dr; sp; rb+sh

dh; sp(f); bl; be; srb+sh(fc)

Geodata Montegrosso [Italy] roadway tunnel (2007) (D~13m) A.Anadn Maule [Chile] hydroelectric system (2007) tunnel (D~8m) Fig. 3.3 Geodata Menaggio [Italy] roadway tunnel (2005) (D=13.5m)

dr; fbr(c); srb+sh sp; bl; rb+sh srb+sh

Geodata Vispa [Italy] roadway tunnel (2007) (D~13m) Geodata Driskos [Greece] twin tube highway (2002) tunnel (D~12.5m)

dr; fbr(f); ua; srb+sh dr; srb+rb+sh; ca,..

Hoek and Yacamboo [Venezuela] hydroelectric Marinos system tunnel (D~5m) (2000)

ovx; ssrb+shd;..

Tab.3.1: List of the reference Case-Histories (ch) and the relative stabilisation measures applied.

Note: be=anticipate bench excavation; bl=reduced blasting length and/or optimisation of the drilling scheme; ca=long cable anchor; dh=destressing blasting; dr=drainages in advancement; fbr (f/c) = pre-consolidation by cemented fibreglass (face/contour); ovx= over-excavation; rb = radial bolting; sh=shotcrete (fibre-reinforced or with steel mesh); shd= sh with deformable elements or gaps; sp=spiling in advancement with Swellex type bolts (f/c); srb=steel ribs; ssrb=sliding steel ribs; ua= umbrella arch with steel pipe.

Fig. 3.3: The dramatic sequence of heavy rock-burst occurred in the Maule Tunnel (Chile) during drilling. The tunnel was crossing hard graindiorites with overburden of about 1000m ( case-history ch5). Note in the central photogram, the development of fracturing in the upper right part of the tunnel face. The elapsed time between the first and third photogram is less than 1sec (Video: courtesy of F Anadon (Dragados)) .A.

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A simplified rational approach for the preliminary assessment of the excavation behaviour in rock tunnelling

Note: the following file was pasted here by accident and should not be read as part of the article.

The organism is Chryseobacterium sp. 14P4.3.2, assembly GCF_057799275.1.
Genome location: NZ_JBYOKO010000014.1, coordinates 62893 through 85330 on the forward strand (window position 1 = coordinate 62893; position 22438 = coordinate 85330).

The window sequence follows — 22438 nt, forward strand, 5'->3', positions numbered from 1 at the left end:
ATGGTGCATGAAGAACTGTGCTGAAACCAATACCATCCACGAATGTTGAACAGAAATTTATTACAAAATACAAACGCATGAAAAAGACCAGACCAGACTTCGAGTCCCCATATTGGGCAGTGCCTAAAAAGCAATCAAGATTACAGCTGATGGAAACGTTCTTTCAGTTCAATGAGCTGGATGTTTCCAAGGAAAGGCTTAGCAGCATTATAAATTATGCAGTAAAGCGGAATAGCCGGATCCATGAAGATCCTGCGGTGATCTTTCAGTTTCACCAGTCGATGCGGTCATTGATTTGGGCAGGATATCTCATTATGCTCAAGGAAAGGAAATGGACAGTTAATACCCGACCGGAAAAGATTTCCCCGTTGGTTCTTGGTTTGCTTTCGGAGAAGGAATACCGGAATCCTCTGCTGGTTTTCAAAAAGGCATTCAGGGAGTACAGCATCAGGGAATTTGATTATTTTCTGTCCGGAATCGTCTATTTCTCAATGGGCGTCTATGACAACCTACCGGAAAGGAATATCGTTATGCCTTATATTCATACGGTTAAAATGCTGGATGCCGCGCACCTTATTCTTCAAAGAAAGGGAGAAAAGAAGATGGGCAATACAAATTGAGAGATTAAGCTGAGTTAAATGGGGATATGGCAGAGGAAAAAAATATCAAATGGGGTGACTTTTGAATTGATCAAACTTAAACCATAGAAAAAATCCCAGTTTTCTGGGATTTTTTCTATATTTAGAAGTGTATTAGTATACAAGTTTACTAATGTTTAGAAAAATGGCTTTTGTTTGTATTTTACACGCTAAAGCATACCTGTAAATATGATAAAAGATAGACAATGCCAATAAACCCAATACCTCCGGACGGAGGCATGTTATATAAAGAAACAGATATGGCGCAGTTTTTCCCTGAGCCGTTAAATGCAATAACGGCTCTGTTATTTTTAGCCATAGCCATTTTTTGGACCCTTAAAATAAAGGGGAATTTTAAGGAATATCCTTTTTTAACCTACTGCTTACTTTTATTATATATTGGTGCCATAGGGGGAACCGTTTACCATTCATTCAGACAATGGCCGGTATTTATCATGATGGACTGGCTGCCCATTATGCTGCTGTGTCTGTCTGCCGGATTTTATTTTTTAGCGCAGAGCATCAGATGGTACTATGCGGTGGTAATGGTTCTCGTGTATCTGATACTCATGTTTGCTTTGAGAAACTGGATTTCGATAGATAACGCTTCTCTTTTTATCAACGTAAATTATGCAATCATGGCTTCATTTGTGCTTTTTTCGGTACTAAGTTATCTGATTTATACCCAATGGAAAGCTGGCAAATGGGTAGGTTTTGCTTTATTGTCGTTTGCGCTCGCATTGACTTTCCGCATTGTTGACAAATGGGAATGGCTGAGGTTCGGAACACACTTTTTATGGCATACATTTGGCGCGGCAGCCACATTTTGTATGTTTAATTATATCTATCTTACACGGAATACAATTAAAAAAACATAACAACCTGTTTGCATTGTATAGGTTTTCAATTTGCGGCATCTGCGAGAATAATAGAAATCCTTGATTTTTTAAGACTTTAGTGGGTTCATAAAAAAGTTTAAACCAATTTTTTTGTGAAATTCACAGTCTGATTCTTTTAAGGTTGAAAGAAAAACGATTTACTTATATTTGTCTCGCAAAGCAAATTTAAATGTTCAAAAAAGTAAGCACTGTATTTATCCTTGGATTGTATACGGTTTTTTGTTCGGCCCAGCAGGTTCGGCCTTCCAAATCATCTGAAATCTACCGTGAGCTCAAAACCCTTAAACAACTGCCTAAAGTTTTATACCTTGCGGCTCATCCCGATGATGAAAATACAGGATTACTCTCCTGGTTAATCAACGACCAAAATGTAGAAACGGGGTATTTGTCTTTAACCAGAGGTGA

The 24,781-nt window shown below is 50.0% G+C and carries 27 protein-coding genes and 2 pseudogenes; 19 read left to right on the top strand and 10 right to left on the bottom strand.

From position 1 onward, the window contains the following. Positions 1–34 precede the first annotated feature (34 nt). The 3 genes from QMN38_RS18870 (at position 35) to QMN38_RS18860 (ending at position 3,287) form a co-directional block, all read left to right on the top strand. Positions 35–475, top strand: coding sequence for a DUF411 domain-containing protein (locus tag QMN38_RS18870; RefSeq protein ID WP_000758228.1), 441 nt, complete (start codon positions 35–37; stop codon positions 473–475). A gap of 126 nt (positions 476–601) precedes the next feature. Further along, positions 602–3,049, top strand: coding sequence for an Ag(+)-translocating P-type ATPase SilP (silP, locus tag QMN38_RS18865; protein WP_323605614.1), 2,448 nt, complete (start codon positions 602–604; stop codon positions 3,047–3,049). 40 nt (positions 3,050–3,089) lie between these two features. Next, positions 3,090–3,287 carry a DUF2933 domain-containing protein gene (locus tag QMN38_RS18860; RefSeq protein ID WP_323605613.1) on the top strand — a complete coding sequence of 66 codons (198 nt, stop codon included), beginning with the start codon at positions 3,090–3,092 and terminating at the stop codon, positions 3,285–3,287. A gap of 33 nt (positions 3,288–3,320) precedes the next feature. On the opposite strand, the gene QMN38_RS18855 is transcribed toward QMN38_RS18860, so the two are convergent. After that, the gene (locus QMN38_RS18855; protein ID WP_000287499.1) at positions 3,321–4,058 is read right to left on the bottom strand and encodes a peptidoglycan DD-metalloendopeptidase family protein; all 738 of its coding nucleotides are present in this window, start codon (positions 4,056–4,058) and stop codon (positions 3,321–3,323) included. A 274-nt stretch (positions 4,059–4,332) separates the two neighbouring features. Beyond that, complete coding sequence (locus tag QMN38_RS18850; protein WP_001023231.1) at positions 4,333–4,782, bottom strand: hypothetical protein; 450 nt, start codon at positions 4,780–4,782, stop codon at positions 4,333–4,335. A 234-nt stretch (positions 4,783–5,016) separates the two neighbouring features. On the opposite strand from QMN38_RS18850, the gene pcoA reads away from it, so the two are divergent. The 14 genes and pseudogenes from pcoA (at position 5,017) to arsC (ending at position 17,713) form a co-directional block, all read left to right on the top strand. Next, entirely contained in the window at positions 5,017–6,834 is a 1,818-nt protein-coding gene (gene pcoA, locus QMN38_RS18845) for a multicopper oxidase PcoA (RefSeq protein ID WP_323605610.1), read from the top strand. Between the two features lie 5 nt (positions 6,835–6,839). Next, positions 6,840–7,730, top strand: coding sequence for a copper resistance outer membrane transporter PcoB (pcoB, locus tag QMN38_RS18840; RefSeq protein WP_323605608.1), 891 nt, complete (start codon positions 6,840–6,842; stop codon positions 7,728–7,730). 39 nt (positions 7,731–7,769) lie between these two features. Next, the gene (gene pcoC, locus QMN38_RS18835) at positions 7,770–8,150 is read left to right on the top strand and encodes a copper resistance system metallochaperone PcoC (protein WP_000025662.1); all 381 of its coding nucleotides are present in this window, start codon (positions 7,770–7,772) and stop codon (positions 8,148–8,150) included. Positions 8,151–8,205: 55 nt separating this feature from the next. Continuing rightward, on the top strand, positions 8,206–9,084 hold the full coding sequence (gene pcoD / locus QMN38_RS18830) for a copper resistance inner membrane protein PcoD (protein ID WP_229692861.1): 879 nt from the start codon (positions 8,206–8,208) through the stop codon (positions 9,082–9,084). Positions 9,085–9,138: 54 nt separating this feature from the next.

Fig. 3.2: Very severe squeezing behaviour in the S.Martin La Porte adit to the base tunnel of the new railway link Turin-Lyon ( case-history ch1): up to more than 2m of diametral convergence with consequent necessity of tunnel re-shaping (Photo: courtesy of J. Piraud (Antea)).

4 - CONCLUSION
A multiple graph for the preliminary estimate of the rock masses excavation behaviour and, consequently, of the probable hazards for tunnelling has been illustrated. Such a prediction of the excavation response is obtained by means of the quantification, in a logical sequence, of (1) fabric, (2) strength, (3) competency and (4) self-supporting capacity of rock mass. Despite the preliminary character of the prediction, which involves some simplified assumptions (for example, circular tunnel in homogeneous/isotropic rock mass, equivalent continuum modelling, k=1,..), the described method may be a useful tool, mainly in the first phases of design, for a quick identification of potential critical scenarios, as well as for performing sensitivity analysis, by means also of a probabilistic approach. On the basis of such a preliminary analysis, the tunnel design can consequently focus on the detected potential problems, implementing with the required detail the most adequate methods of analysis and calculations.